One of the vestigial organs of my days working in the video game industry is my lingering subscription to Game Developer magazine. The signature feature of every issue is a section called Post-Mortem. Every month, a different game developer talks about the 5 things that went wrong and 5 things that went right. It’s very interesting reading.
So, do you post-mortem your voice over projects?
I’m not talking about glossing over the project on your way to Dairy Queen. I’m talking about writing down 2-3 things that went wrong/right and applying some critical, honest analysis.
One of the interesting things about video game post mortems is how some things are the same from company to company and project to project. Work/life balance, project scope, crunch mode, etc. So by writing down post mortems and sharing them with fellow Voice actors, you very well might find some things in common. And they might have some suggestions for how to avoid those problems in the future.
So I’ll start: I had a phone patch voice over session for a 30 second commercial that resulted in me not giving the client what he wanted right away. It ended with the direction of “I’ll direct you like I direct my child actors. I’ll say it exactly how I want to hear it and you repeat it back to me. OK?”
What went right
- The client was happy with the end result.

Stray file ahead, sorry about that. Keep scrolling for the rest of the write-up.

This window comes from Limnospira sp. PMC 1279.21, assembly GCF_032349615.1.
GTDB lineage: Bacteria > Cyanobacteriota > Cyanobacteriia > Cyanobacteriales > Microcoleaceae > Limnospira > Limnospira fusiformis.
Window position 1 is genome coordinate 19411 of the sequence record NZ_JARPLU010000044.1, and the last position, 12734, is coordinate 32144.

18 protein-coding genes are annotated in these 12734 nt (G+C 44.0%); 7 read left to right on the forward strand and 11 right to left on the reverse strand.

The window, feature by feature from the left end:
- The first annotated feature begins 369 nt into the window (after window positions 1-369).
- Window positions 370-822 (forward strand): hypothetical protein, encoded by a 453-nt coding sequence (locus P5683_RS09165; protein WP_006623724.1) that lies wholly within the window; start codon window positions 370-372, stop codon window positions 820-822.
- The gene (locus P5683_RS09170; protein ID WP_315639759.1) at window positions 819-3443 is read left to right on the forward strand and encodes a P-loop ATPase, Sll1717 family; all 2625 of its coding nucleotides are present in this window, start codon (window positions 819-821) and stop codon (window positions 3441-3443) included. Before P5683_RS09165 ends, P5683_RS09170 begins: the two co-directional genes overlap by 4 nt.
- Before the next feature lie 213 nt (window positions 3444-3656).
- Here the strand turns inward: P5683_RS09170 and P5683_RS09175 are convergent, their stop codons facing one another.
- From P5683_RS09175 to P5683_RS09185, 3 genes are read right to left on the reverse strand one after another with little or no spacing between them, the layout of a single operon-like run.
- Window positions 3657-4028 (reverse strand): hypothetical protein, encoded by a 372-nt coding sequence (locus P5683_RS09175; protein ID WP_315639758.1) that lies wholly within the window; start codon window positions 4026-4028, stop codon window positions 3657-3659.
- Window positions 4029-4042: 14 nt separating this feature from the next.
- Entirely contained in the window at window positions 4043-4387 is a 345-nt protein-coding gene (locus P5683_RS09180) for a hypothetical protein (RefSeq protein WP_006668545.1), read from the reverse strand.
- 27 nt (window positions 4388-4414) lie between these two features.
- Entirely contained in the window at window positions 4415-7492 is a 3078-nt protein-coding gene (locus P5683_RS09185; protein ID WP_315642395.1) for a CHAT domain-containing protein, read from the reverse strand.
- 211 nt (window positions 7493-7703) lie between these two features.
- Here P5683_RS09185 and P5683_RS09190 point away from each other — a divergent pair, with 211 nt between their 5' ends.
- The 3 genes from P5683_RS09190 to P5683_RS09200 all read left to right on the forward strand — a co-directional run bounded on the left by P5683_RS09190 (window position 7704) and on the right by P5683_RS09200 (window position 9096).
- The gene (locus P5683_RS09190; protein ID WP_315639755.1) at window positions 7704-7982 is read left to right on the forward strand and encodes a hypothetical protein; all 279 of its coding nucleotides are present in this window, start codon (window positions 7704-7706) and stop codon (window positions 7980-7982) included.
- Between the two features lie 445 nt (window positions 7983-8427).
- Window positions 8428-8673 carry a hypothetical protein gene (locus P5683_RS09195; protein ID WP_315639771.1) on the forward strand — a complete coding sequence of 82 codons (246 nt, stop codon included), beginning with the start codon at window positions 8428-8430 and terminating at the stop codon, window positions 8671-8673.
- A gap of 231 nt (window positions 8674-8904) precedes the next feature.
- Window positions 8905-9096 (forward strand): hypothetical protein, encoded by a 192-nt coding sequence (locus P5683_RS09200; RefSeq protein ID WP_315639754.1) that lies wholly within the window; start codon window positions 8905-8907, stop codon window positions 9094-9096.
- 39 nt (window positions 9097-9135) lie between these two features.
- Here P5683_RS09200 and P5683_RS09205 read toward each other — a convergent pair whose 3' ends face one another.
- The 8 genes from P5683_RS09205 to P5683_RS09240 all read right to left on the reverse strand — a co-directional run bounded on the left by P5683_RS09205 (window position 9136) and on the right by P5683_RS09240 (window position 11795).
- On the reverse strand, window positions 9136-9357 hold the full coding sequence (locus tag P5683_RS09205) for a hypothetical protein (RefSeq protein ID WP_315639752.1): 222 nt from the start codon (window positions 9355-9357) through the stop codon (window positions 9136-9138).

While the process to get there wasn’t too smooth, the session ended on a positive note. The client was joking and upbeat and the stuff I recorded was used.
- No pick-ups required
This is due in part to the phone patch. But even then, there is often the case where the client doesn’t like what they hear. But in this case, the client got exactly what he wanted during the first session.
- Lots of flexibility for recording sessions
This client had lots of things on his plate and I was able to offer several times for recording. Having this kind of flexibility can go a long way to making a client happy.
What Went Wrong
- I wasn’t able to deliver what the client wanted fast enough
This led to the direction of “I’ll tell you how to say it and you repeat it back to me.” This was incredibly humiliating and 100% my fault. While the character was your average dad, I couldn’t get out of announcer mode. Finally I did, but not nearly as quickly as I should have.
- I let the jovial-ness of previous conversations get in the way
The client is one of those guys that everyone likes. Super friendly, cracking jokes, laughing. Great guy to talk with. But when the mic is on, he’s all business. That transition caught me off guard and I wasn’t sure how to deal with it.
- I didn’t explain that my improvisation wasn’t for his benefit, but for mine.
I tried to go all actor-y on him by improvising lines before and after. I didn’t properly explain that I was doing this to get into character and that he wasn’t expected to use it. He thought I was goofing around and he stopped me with “Don’t go off book, please. I need you to stay on script!” I should have explained to him ahead of time that I needed to do this to get the proper attitude and delivery of the lines.
So I don’t think this client will come calling any time soon, which is a shame. But I’ve learned some tough lessons and chalk it up to a learning experience. And by analyzing specific problem areas, I can make sure I don’t repeat them.
3/23/09 – UPDATE!! The client called me today asking for an audition for a series of spots. Guess he didn’t hate me as much as I thought. Still, it’s good to be self-critical.